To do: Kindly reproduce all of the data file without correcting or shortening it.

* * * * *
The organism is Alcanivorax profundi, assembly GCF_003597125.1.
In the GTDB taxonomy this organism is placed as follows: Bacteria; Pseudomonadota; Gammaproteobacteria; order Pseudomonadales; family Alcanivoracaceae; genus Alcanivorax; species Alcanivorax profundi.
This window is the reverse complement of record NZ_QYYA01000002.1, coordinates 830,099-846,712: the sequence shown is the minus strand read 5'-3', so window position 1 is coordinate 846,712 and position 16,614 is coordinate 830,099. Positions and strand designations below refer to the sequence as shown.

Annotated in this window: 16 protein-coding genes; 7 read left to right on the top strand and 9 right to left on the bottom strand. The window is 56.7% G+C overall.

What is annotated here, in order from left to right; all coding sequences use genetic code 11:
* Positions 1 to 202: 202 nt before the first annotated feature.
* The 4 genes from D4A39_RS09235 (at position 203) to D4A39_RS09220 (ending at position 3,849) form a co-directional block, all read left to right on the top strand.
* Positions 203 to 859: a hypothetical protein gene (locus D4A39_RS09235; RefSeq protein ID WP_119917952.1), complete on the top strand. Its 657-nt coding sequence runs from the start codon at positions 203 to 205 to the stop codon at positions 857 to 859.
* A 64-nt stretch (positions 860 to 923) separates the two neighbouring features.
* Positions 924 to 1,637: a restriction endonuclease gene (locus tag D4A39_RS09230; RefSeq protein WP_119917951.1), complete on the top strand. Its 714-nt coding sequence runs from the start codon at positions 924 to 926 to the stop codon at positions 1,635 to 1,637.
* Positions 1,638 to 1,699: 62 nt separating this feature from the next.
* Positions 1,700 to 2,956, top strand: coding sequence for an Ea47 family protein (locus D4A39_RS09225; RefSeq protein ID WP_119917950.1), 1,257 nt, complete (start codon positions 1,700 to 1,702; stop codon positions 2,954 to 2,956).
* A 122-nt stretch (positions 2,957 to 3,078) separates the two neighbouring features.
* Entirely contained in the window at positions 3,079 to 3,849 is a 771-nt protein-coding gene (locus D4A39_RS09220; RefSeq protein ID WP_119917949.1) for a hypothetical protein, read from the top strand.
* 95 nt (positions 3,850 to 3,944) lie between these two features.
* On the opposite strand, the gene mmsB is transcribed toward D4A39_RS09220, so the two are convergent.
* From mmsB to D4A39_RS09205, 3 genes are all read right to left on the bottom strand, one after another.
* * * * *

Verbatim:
The organism is Alcanivorax profundi, assembly GCF_003597125.1.
In the GTDB taxonomy this organism is placed as follows: Bacteria; Pseudomonadota; Gammaproteobacteria; order Pseudomonadales; family Alcanivoracaceae; genus Alcanivorax; species Alcanivorax profundi.
This window is the reverse complement of record NZ_QYYA01000002.1, coordinates 830,099-846,712: the sequence shown is the minus strand read 5'-3', so window position 1 is coordinate 846,712 and position 16,614 is coordinate 830,099. Positions and strand designations below refer to the sequence as shown.

Annotated in this window: 16 protein-coding genes; 7 read left to right on the top strand and 9 right to left on the bottom strand. The window is 56.7% G+C overall.

What is annotated here, in order from left to right; all coding sequences use genetic code 11:
* Positions 1 to 202: 202 nt before the first annotated feature.
* The 4 genes from D4A39_RS09235 (at position 203) to D4A39_RS09220 (ending at position 3,849) form a co-directional block, all read left to right on the top strand.
* Positions 203 to 859: a hypothetical protein gene (locus D4A39_RS09235; RefSeq protein ID WP_119917952.1), complete on the top strand. Its 657-nt coding sequence runs from the start codon at positions 203 to 205 to the stop codon at positions 857 to 859.
* A 64-nt stretch (positions 860 to 923) separates the two neighbouring features.
* Positions 924 to 1,637: a restriction endonuclease gene (locus tag D4A39_RS09230; RefSeq protein WP_119917951.1), complete on the top strand. Its 714-nt coding sequence runs from the start codon at positions 924 to 926 to the stop codon at positions 1,635 to 1,637.
* Positions 1,638 to 1,699: 62 nt separating this feature from the next.
* Positions 1,700 to 2,956, top strand: coding sequence for an Ea47 family protein (locus D4A39_RS09225; RefSeq protein ID WP_119917950.1), 1,257 nt, complete (start codon positions 1,700 to 1,702; stop codon positions 2,954 to 2,956).
* A 122-nt stretch (positions 2,957 to 3,078) separates the two neighbouring features.
* Entirely contained in the window at positions 3,079 to 3,849 is a 771-nt protein-coding gene (locus D4A39_RS09220; RefSeq protein ID WP_119917949.1) for a hypothetical protein, read from the top strand.
* 95 nt (positions 3,850 to 3,944) lie between these two features.
* On the opposite strand, the gene mmsB is transcribed toward D4A39_RS09220, so the two are convergent.
* From mmsB to D4A39_RS09205, 3 genes are all read right to left on the bottom strand, one after another.